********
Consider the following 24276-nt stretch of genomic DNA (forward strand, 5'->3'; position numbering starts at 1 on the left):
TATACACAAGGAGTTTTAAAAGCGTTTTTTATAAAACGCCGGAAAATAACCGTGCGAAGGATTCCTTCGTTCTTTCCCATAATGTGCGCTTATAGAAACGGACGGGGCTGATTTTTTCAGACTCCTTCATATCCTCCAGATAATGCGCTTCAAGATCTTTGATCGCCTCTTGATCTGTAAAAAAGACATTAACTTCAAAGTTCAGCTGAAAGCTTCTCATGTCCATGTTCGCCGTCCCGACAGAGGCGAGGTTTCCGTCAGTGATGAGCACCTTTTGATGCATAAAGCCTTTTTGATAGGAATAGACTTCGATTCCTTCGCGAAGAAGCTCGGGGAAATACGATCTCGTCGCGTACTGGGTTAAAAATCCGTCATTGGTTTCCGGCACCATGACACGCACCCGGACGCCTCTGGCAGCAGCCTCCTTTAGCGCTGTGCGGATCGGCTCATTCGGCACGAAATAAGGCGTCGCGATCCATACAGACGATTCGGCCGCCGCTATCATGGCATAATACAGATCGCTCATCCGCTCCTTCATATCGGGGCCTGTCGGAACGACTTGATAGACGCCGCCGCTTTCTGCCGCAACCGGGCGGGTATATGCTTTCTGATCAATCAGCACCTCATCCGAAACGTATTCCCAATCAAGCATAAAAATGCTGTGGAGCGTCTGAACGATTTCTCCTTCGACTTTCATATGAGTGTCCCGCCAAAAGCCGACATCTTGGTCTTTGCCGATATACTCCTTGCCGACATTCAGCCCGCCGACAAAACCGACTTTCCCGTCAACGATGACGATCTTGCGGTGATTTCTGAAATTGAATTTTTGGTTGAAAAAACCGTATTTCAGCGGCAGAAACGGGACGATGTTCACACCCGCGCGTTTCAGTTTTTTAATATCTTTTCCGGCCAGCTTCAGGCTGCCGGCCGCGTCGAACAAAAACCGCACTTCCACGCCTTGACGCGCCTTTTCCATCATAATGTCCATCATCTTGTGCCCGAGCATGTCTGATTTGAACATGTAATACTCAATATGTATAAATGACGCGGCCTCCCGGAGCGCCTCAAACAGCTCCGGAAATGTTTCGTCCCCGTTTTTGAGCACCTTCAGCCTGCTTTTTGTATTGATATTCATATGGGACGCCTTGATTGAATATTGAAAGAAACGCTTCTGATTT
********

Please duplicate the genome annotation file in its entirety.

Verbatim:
Consider the following 24276-nt stretch of genomic DNA (forward strand, 5'->3'; position numbering starts at 1 on the left):
TATACACAAGGAGTTTTAAAAGCGTTTTTTATAAAACGCCGGAAAATAACCGTGCGAAGGATTCCTTCGTTCTTTCCCATAATGTGCGCTTATAGAAACGGACGGGGCTGATTTTTTCAGACTCCTTCATATCCTCCAGATAATGCGCTTCAAGATCTTTGATCGCCTCTTGATCTGTAAAAAAGACATTAACTTCAAAGTTCAGCTGAAAGCTTCTCATGTCCATGTTCGCCGTCCCGACAGAGGCGAGGTTTCCGTCAGTGATGAGCACCTTTTGATGCATAAAGCCTTTTTGATAGGAATAGACTTCGATTCCTTCGCGAAGAAGCTCGGGGAAATACGATCTCGTCGCGTACTGGGTTAAAAATCCGTCATTGGTTTCCGGCACCATGACACGCACCCGGACGCCTCTGGCAGCAGCCTCCTTTAGCGCTGTGCGGATCGGCTCATTCGGCACGAAATAAGGCGTCGCGATCCATACAGACGATTCGGCCGCCGCTATCATGGCATAATACAGATCGCTCATCCGCTCCTTCATATCGGGGCCTGTCGGAACGACTTGATAGACGCCGCCGCTTTCTGCCGCAACCGGGCGGGTATATGCTTTCTGATCAATCAGCACCTCATCCGAAACGTATTCCCAATCAAGCATAAAAATGCTGTGGAGCGTCTGAACGATTTCTCCTTCGACTTTCATATGAGTGTCCCGCCAAAAGCCGACATCTTGGTCTTTGCCGATATACTCCTTGCCGACATTCAGCCCGCCGACAAAACCGACTTTCCCGTCAACGATGACGATCTTGCGGTGATTTCTGAAATTGAATTTTTGGTTGAAAAAACCGTATTTCAGCGGCAGAAACGGGACGATGTTCACACCCGCGCGTTTCAGTTTTTTAATATCTTTTCCGGCCAGCTTCAGGCTGCCGGCCGCGTCGAACAAAAACCGCACTTCCACGCCTTGACGCGCCTTTTCCATCATAATGTCCATCATCTTGTGCCCGAGCATGTCTGATTTGAACATGTAATACTCAATATGTATAAATGACGCGGCCTCCCGGAGCGCCTCAAACAGCTCCGGAAATGTTTCGTCCCCGTTTTTGAGCACCTTCAGCCTGCTTTTTGTATTGATATTCATATGGGACGCCTTGATTGAATATTGAAAGAAACGCTTCTGATTT